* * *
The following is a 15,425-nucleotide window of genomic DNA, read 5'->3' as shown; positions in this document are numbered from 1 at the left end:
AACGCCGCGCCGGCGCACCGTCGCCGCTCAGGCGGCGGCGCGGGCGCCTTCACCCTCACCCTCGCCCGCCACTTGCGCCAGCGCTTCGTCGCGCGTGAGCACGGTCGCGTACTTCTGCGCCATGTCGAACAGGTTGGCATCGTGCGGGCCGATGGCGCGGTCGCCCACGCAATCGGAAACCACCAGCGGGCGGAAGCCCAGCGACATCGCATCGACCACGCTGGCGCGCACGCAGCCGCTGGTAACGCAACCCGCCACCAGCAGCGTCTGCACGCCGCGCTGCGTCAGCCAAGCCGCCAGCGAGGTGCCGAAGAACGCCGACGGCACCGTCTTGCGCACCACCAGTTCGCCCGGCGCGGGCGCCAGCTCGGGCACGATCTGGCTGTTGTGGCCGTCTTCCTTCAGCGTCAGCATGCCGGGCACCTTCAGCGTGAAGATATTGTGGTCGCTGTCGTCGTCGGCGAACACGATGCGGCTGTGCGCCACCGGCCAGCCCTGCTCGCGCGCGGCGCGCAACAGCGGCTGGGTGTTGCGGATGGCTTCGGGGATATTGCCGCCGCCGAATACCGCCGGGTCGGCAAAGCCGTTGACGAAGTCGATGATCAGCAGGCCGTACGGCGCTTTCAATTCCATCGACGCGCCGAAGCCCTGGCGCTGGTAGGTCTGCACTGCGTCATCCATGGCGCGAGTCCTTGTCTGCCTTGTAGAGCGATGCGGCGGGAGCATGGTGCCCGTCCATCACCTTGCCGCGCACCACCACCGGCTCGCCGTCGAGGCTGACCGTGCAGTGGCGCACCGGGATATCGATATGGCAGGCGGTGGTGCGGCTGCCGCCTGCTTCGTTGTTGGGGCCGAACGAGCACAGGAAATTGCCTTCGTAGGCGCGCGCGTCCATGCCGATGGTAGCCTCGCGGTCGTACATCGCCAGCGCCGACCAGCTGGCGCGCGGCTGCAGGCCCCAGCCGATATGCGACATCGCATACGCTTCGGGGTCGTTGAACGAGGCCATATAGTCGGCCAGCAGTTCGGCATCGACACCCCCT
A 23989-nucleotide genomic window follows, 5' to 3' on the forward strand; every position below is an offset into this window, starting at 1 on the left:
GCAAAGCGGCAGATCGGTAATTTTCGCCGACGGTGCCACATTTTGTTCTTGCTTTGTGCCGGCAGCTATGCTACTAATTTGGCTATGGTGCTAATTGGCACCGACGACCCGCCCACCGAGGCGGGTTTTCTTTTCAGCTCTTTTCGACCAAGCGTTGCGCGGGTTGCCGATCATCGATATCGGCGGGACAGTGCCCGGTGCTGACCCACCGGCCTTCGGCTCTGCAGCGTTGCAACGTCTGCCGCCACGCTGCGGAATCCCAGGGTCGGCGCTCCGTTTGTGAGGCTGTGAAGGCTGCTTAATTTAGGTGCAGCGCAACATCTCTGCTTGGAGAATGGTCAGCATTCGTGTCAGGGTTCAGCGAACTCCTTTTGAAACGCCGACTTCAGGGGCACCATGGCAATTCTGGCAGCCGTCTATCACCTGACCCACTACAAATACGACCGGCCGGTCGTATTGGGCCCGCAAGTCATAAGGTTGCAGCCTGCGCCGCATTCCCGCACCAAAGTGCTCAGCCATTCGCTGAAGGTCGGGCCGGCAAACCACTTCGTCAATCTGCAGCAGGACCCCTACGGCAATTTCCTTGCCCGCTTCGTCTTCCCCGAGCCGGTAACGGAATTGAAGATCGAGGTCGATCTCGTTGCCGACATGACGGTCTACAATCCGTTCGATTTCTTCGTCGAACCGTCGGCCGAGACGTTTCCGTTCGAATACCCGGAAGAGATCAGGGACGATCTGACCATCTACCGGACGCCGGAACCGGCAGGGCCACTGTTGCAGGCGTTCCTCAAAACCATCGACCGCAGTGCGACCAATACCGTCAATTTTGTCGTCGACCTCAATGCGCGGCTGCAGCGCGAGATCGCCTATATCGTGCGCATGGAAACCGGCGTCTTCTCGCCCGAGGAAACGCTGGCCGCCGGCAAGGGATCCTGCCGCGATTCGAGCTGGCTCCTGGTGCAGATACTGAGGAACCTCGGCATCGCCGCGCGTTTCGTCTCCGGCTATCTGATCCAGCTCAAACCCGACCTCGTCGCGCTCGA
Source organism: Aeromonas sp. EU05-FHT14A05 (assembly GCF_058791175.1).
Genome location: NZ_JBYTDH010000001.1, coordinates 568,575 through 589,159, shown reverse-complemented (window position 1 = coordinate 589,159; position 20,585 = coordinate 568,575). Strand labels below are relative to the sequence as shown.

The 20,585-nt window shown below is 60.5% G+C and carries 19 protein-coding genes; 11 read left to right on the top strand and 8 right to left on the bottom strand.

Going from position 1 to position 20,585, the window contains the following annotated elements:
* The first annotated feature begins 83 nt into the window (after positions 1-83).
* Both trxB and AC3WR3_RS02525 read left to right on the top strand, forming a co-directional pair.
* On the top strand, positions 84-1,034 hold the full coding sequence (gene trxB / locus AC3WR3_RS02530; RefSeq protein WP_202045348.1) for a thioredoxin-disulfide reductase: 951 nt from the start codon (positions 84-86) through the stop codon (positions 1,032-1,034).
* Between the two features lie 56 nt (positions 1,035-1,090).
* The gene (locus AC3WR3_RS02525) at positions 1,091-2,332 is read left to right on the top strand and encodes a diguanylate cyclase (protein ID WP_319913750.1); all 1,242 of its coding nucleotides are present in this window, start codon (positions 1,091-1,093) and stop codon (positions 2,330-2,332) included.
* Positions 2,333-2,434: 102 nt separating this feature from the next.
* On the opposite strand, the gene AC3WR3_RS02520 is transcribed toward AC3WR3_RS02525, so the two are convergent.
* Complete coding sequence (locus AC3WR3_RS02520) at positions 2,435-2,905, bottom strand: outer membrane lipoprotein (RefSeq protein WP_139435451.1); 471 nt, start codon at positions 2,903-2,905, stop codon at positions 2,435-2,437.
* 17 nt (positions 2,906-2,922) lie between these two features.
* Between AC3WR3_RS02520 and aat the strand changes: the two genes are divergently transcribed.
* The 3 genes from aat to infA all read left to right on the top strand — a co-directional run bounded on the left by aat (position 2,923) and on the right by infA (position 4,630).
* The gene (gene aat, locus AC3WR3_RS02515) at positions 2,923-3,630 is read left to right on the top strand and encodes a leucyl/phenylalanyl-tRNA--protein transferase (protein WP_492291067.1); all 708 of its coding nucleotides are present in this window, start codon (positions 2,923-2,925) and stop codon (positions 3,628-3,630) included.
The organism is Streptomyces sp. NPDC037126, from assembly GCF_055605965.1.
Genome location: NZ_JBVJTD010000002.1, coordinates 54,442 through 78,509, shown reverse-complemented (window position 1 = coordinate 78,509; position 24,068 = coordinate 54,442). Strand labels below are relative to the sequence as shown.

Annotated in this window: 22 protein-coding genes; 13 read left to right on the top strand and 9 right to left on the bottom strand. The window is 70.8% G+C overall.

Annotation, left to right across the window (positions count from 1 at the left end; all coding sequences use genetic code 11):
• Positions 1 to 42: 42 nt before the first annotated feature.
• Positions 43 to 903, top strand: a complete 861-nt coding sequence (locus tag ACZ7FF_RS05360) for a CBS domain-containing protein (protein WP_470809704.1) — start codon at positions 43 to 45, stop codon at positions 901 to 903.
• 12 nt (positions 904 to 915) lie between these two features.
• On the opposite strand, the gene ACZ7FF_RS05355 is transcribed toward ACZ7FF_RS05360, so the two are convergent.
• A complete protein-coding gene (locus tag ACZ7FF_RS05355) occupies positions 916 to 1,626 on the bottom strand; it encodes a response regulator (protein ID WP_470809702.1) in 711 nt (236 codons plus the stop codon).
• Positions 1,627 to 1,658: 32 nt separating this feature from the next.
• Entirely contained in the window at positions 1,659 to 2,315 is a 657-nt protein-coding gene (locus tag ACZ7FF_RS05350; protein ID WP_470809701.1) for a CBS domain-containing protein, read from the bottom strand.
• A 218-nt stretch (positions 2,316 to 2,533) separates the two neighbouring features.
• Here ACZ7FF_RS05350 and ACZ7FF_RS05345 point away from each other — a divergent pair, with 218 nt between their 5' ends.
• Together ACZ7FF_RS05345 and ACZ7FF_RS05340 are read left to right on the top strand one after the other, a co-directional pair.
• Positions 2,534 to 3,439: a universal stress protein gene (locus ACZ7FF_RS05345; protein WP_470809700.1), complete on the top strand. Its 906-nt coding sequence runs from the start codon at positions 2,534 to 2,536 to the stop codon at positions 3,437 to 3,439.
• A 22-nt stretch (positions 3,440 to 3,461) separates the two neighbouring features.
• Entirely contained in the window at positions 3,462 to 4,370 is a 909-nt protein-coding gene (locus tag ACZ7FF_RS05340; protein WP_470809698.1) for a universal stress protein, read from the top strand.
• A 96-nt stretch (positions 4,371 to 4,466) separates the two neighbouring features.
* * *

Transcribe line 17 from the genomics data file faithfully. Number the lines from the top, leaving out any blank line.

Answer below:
* 17 nt (positions 2,906-2,922) lie between these two features.